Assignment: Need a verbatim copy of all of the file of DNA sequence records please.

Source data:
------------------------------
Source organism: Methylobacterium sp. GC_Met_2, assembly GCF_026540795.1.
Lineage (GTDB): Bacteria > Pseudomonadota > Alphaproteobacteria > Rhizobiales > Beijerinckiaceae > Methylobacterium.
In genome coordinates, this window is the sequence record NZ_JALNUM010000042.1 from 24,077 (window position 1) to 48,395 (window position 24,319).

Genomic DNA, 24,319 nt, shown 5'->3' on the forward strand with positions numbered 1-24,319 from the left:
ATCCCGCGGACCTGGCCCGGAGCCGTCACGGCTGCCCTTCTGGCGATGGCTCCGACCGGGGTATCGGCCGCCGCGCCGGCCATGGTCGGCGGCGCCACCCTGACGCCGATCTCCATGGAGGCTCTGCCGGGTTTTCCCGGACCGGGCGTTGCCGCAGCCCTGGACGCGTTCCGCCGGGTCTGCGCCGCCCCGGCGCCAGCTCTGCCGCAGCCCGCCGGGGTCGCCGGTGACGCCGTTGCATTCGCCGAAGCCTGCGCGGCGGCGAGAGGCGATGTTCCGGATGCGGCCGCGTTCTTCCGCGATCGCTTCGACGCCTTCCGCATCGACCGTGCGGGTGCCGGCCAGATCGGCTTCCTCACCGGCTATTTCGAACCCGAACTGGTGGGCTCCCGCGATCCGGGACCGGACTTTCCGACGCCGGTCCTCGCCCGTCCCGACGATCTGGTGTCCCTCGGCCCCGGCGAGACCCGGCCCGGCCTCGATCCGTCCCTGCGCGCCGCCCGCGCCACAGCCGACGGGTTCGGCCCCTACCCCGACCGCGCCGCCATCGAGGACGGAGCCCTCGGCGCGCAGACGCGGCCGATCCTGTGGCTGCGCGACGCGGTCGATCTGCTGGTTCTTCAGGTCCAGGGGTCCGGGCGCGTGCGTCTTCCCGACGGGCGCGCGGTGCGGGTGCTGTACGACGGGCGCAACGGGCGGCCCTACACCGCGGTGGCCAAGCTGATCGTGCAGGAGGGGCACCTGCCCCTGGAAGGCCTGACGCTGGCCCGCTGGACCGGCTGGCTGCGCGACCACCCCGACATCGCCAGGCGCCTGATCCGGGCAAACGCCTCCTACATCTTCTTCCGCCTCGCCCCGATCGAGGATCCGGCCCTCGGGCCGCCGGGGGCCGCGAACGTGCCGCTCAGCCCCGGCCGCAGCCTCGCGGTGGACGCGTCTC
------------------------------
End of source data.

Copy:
Source organism: Methylobacterium sp. GC_Met_2, assembly GCF_026540795.1.
Lineage (GTDB): Bacteria > Pseudomonadota > Alphaproteobacteria > Rhizobiales > Beijerinckiaceae > Methylobacterium.
In genome coordinates, this window is the sequence record NZ_JALNUM010000042.1 from 24,077 (window position 1) to 48,395 (window position 24,319).

Genomic DNA, 24,319 nt, shown 5'->3' on the forward strand with positions numbered 1-24,319 from the left:
ATCCCGCGGACCTGGCCCGGAGCCGTCACGGCTGCCCTTCTGGCGATGGCTCCGACCGGGGTATCGGCCGCCGCGCCGGCCATGGTCGGCGGCGCCACCCTGACGCCGATCTCCATGGAGGCTCTGCCGGGTTTTCCCGGACCGGGCGTTGCCGCAGCCCTGGACGCGTTCCGCCGGGTCTGCGCCGCCCCGGCGCCAGCTCTGCCGCAGCCCGCCGGGGTCGCCGGTGACGCCGTTGCATTCGCCGAAGCCTGCGCGGCGGCGAGAGGCGATGTTCCGGATGCGGCCGCGTTCTTCCGCGATCGCTTCGACGCCTTCCGCATCGACCGTGCGGGTGCCGGCCAGATCGGCTTCCTCACCGGCTATTTCGAACCCGAACTGGTGGGCTCCCGCGATCCGGGACCGGACTTTCCGACGCCGGTCCTCGCCCGTCCCGACGATCTGGTGTCCCTCGGCCCCGGCGAGACCCGGCCCGGCCTCGATCCGTCCCTGCGCGCCGCCCGCGCCACAGCCGACGGGTTCGGCCCCTACCCCGACCGCGCCGCCATCGAGGACGGAGCCCTCGGCGCGCAGACGCGGCCGATCCTGTGGCTGCGCGACGCGGTCGATCTGCTGGTTCTTCAGGTCCAGGGGTCCGGGCGCGTGCGTCTTCCCGACGGGCGCGCGGTGCGGGTGCTGTACGACGGGCGCAACGGGCGGCCCTACACCGCGGTGGCCAAGCTGATCGTGCAGGAGGGGCACCTGCCCCTGGAAGGCCTGACGCTGGCCCGCTGGACCGGCTGGCTGCGCGACCACCCCGACATCGCCAGGCGCCTGATCCGGGCAAACGCCTCCTACATCTTCTTCCGCCTCGCCCCGATCGAGGATCCGGCCCTCGGGCCGCCGGGGGCCGCGAACGTGCCGCTCAGCCCCGGCCGCAGCCTCGCGGTGGACGCGTCTC